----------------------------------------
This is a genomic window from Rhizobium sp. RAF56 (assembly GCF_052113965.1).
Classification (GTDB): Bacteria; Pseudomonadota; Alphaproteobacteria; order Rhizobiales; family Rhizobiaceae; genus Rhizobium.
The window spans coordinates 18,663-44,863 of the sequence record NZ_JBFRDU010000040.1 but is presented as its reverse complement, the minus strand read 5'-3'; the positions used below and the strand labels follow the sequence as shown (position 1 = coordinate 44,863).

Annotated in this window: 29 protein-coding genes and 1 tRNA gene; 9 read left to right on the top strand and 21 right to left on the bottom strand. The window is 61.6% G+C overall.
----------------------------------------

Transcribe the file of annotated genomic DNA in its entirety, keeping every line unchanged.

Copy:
This is a genomic window from Rhizobium sp. RAF56 (assembly GCF_052113965.1).
Classification (GTDB): Bacteria; Pseudomonadota; Alphaproteobacteria; order Rhizobiales; family Rhizobiaceae; genus Rhizobium.
The window spans coordinates 18,663-44,863 of the sequence record NZ_JBFRDU010000040.1 but is presented as its reverse complement, the minus strand read 5'-3'; the positions used below and the strand labels follow the sequence as shown (position 1 = coordinate 44,863).

Annotated in this window: 29 protein-coding genes and 1 tRNA gene; 9 read left to right on the top strand and 21 right to left on the bottom strand. The window is 61.6% G+C overall.